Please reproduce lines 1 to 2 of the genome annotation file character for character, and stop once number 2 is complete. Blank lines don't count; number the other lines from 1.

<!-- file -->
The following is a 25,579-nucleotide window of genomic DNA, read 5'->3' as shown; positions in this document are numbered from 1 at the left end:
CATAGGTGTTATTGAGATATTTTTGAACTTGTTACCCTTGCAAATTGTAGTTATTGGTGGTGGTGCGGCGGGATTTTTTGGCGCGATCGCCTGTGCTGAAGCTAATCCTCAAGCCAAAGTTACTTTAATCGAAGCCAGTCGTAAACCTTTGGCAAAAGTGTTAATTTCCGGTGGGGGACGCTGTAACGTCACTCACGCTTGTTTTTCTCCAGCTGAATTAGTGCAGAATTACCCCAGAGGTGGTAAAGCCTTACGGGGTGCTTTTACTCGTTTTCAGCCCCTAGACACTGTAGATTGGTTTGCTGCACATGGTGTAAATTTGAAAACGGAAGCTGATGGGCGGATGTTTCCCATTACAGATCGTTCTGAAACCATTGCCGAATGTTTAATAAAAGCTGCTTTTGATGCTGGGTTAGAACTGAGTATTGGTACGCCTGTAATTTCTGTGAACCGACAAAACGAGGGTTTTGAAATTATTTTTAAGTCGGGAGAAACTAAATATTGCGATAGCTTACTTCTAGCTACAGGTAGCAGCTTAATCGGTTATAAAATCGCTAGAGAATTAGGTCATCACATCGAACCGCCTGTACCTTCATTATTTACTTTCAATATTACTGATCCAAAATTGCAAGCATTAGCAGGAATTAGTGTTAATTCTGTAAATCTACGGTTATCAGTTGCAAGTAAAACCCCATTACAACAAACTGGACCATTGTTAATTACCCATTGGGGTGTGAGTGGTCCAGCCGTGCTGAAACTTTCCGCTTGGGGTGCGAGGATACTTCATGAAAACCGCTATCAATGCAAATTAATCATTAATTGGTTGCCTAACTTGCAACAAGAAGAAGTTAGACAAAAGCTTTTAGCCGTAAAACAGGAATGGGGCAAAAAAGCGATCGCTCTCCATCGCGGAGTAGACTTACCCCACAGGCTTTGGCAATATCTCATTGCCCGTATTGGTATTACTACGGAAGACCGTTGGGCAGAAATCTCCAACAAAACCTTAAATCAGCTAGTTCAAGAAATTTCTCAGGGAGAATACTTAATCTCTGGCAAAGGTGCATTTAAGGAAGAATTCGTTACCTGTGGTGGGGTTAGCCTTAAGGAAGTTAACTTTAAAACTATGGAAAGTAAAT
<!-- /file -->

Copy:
The following is a 25,579-nucleotide window of genomic DNA, read 5'->3' as shown; positions in this document are numbered from 1 at the left end:
CATAGGTGTTATTGAGATATTTTTGAACTTGTTACCCTTGCAAATTGTAGTTATTGGTGGTGGTGCGGCGGGATTTTTTGGCGCGATCGCCTGTGCTGAAGCTAATCCTCAAGCCAAAGTTACTTTAATCGAAGCCAGTCGTAAACCTTTGGCAAAAGTGTTAATTTCCGGTGGGGGACGCTGTAACGTCACTCACGCTTGTTTTTCTCCAGCTGAATTAGTGCAGAATTACCCCAGAGGTGGTAAAGCCTTACGGGGTGCTTTTACTCGTTTTCAGCCCCTAGACACTGTAGATTGGTTTGCTGCACATGGTGTAAATTTGAAAACGGAAGCTGATGGGCGGATGTTTCCCATTACAGATCGTTCTGAAACCATTGCCGAATGTTTAATAAAAGCTGCTTTTGATGCTGGGTTAGAACTGAGTATTGGTACGCCTGTAATTTCTGTGAACCGACAAAACGAGGGTTTTGAAATTATTTTTAAGTCGGGAGAAACTAAATATTGCGATAGCTTACTTCTAGCTACAGGTAGCAGCTTAATCGGTTATAAAATCGCTAGAGAATTAGGTCATCACATCGAACCGCCTGTACCTTCATTATTTACTTTCAATATTACTGATCCAAAATTGCAAGCATTAGCAGGAATTAGTGTTAATTCTGTAAATCTACGGTTATCAGTTGCAAGTAAAACCCCATTACAACAAACTGGACCATTGTTAATTACCCATTGGGGTGTGAGTGGTCCAGCCGTGCTGAAACTTTCCGCTTGGGGTGCGAGGATACTTCATGAAAACCGCTATCAATGCAAATTAATCATTAATTGGTTGCCTAACTTGCAACAAGAAGAAGTTAGACAAAAGCTTTTAGCCGTAAAACAGGAATGGGGCAAAAAAGCGATCGCTCTCCATCGCGGAGTAGACTTACCCCACAGGCTTTGGCAATATCTCATTGCCCGTATTGGTATTACTACGGAAGACCGTTGGGCAGAAATCTCCAACAAAACCTTAAATCAGCTAGTTCAAGAAATTTCTCAGGGAGAATACTTAATCTCTGGCAAAGGTGCATTTAAGGAAGAATTCGTTACCTGTGGTGGGGTTAGCCTTAAGGAAGTTAACTTTAAAACTATGGAAAGTAAAT